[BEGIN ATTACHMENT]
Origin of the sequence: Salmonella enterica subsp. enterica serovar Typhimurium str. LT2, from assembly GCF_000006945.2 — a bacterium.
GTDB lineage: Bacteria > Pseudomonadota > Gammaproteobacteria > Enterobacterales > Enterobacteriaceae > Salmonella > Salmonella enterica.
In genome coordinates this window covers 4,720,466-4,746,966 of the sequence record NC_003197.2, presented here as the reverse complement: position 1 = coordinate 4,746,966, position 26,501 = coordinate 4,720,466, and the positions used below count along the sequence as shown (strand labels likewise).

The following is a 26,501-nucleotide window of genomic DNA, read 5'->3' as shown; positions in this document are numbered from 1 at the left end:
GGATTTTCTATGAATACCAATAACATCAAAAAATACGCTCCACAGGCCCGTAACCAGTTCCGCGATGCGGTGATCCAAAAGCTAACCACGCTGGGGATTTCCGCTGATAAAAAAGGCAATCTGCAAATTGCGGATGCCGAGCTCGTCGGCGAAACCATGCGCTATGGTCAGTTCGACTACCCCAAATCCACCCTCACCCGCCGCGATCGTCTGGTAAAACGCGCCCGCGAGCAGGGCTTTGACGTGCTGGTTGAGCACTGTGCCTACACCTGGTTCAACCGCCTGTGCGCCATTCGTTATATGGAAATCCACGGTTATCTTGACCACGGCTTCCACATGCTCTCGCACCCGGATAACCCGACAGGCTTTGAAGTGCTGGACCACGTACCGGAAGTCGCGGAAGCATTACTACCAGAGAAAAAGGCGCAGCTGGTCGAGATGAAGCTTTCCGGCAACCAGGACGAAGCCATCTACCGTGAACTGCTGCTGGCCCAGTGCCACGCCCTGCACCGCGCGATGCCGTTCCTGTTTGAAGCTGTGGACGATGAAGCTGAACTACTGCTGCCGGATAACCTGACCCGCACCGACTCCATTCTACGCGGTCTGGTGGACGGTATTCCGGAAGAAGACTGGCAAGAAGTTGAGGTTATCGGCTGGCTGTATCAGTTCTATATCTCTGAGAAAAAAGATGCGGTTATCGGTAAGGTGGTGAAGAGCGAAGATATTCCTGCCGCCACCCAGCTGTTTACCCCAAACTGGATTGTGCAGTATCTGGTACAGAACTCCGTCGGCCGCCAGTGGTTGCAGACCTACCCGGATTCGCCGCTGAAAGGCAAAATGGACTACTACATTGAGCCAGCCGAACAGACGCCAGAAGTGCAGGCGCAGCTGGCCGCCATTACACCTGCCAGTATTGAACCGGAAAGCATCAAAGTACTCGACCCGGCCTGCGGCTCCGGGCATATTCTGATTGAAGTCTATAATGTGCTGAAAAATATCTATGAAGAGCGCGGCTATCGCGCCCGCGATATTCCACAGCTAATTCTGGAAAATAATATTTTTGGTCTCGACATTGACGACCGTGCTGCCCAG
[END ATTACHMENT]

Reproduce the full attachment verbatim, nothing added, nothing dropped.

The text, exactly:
Origin of the sequence: Salmonella enterica subsp. enterica serovar Typhimurium str. LT2, from assembly GCF_000006945.2 — a bacterium.
GTDB lineage: Bacteria > Pseudomonadota > Gammaproteobacteria > Enterobacterales > Enterobacteriaceae > Salmonella > Salmonella enterica.
In genome coordinates this window covers 4,720,466-4,746,966 of the sequence record NC_003197.2, presented here as the reverse complement: position 1 = coordinate 4,746,966, position 26,501 = coordinate 4,720,466, and the positions used below count along the sequence as shown (strand labels likewise).

The following is a 26,501-nucleotide window of genomic DNA, read 5'->3' as shown; positions in this document are numbered from 1 at the left end:
GGATTTTCTATGAATACCAATAACATCAAAAAATACGCTCCACAGGCCCGTAACCAGTTCCGCGATGCGGTGATCCAAAAGCTAACCACGCTGGGGATTTCCGCTGATAAAAAAGGCAATCTGCAAATTGCGGATGCCGAGCTCGTCGGCGAAACCATGCGCTATGGTCAGTTCGACTACCCCAAATCCACCCTCACCCGCCGCGATCGTCTGGTAAAACGCGCCCGCGAGCAGGGCTTTGACGTGCTGGTTGAGCACTGTGCCTACACCTGGTTCAACCGCCTGTGCGCCATTCGTTATATGGAAATCCACGGTTATCTTGACCACGGCTTCCACATGCTCTCGCACCCGGATAACCCGACAGGCTTTGAAGTGCTGGACCACGTACCGGAAGTCGCGGAAGCATTACTACCAGAGAAAAAGGCGCAGCTGGTCGAGATGAAGCTTTCCGGCAACCAGGACGAAGCCATCTACCGTGAACTGCTGCTGGCCCAGTGCCACGCCCTGCACCGCGCGATGCCGTTCCTGTTTGAAGCTGTGGACGATGAAGCTGAACTACTGCTGCCGGATAACCTGACCCGCACCGACTCCATTCTACGCGGTCTGGTGGACGGTATTCCGGAAGAAGACTGGCAAGAAGTTGAGGTTATCGGCTGGCTGTATCAGTTCTATATCTCTGAGAAAAAAGATGCGGTTATCGGTAAGGTGGTGAAGAGCGAAGATATTCCTGCCGCCACCCAGCTGTTTACCCCAAACTGGATTGTGCAGTATCTGGTACAGAACTCCGTCGGCCGCCAGTGGTTGCAGACCTACCCGGATTCGCCGCTGAAAGGCAAAATGGACTACTACATTGAGCCAGCCGAACAGACGCCAGAAGTGCAGGCGCAGCTGGCCGCCATTACACCTGCCAGTATTGAACCGGAAAGCATCAAAGTACTCGACCCGGCCTGCGGCTCCGGGCATATTCTGATTGAAGTCTATAATGTGCTGAAAAATATCTATGAAGAGCGCGGCTATCGCGCCCGCGATATTCCACAGCTAATTCTGGAAAATAATATTTTTGGTCTCGACATTGACGACCGTGCTGCCCAG